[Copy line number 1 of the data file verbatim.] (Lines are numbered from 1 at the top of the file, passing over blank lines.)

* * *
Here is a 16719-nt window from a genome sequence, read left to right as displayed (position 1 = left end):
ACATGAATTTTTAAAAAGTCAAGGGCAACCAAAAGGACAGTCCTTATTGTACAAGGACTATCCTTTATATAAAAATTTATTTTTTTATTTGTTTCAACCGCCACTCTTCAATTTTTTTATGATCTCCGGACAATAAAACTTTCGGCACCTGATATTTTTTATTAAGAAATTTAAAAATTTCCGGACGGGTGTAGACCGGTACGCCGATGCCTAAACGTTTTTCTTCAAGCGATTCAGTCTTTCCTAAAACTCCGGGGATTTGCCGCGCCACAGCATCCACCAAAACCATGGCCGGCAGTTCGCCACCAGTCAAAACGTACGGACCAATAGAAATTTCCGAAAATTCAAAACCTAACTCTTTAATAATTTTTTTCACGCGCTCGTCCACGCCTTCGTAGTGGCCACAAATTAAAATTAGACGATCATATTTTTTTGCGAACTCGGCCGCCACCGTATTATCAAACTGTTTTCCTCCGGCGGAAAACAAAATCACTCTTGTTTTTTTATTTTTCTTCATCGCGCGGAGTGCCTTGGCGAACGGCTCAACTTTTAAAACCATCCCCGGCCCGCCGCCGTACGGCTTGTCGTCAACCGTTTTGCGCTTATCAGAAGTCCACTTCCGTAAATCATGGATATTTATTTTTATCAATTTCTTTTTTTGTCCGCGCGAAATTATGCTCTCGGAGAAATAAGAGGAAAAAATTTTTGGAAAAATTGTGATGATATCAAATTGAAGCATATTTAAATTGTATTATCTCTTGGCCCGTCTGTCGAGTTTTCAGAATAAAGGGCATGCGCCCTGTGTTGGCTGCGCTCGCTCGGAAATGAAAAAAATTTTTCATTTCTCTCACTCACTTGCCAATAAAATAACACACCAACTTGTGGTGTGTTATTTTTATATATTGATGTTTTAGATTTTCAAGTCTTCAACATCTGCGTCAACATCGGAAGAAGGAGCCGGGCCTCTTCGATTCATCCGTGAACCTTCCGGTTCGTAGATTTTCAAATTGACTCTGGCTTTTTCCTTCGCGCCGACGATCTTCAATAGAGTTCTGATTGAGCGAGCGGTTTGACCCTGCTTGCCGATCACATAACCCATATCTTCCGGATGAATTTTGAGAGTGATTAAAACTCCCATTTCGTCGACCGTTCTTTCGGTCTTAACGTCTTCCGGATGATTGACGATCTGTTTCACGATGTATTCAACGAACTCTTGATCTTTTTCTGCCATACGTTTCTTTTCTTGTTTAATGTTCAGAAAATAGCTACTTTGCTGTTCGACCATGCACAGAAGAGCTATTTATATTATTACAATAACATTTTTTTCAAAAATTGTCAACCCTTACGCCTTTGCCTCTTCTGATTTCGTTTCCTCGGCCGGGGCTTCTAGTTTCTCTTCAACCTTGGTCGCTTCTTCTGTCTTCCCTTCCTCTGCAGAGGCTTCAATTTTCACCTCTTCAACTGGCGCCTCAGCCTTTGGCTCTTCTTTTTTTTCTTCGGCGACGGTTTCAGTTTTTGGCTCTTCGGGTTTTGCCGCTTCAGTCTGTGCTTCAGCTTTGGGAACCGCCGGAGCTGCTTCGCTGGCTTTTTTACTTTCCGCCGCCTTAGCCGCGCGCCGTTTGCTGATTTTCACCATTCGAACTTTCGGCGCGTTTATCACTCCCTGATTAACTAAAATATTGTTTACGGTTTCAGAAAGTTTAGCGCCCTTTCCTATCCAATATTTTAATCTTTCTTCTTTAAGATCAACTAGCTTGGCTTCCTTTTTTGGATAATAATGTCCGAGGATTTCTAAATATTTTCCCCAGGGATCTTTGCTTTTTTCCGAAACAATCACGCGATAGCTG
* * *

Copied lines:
Here is a 16719-nt window from a genome sequence, read left to right as displayed (position 1 = left end):